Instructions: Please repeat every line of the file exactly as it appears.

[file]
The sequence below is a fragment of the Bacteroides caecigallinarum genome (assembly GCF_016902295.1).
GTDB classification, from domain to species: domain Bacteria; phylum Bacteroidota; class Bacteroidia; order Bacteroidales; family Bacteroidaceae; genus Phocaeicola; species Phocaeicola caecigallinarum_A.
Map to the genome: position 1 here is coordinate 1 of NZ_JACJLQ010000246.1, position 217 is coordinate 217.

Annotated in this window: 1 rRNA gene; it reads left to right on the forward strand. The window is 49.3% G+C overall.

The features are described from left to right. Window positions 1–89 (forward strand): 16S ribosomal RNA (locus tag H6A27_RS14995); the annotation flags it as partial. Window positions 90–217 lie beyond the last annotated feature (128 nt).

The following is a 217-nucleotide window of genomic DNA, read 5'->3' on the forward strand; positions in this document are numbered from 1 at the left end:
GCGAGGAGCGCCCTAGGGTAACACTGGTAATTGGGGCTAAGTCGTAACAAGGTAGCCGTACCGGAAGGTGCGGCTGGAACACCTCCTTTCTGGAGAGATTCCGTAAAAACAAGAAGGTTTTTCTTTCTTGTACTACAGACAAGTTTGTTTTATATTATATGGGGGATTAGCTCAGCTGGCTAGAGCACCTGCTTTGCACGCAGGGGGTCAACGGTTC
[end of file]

The sequence below is a fragment of the Bacteroides caecigallinarum genome (assembly GCF_016902295.1).
GTDB classification, from domain to species: domain Bacteria; phylum Bacteroidota; class Bacteroidia; order Bacteroidales; family Bacteroidaceae; genus Phocaeicola; species Phocaeicola caecigallinarum_A.
Map to the genome: position 1 here is coordinate 1 of NZ_JACJLQ010000246.1, position 217 is coordinate 217.

Annotated in this window: 1 rRNA gene; it reads left to right on the forward strand. The window is 49.3% G+C overall.

The features are described from left to right. Window positions 1–89 (forward strand): 16S ribosomal RNA (locus tag H6A27_RS14995); the annotation flags it as partial. Window positions 90–217 lie beyond the last annotated feature (128 nt).

The following is a 217-nucleotide window of genomic DNA, read 5'->3' on the forward strand; positions in this document are numbered from 1 at the left end:
GCGAGGAGCGCCCTAGGGTAACACTGGTAATTGGGGCTAAGTCGTAACAAGGTAGCCGTACCGGAAGGTGCGGCTGGAACACCTCCTTTCTGGAGAGATTCCGTAAAAACAAGAAGGTTTTTCTTTCTTGTACTACAGACAAGTTTGTTTTATATTATATGGGGGATTAGCTCAGCTGGCTAGAGCACCTGCTTTGCACGCAGGGGGTCAACGGTTC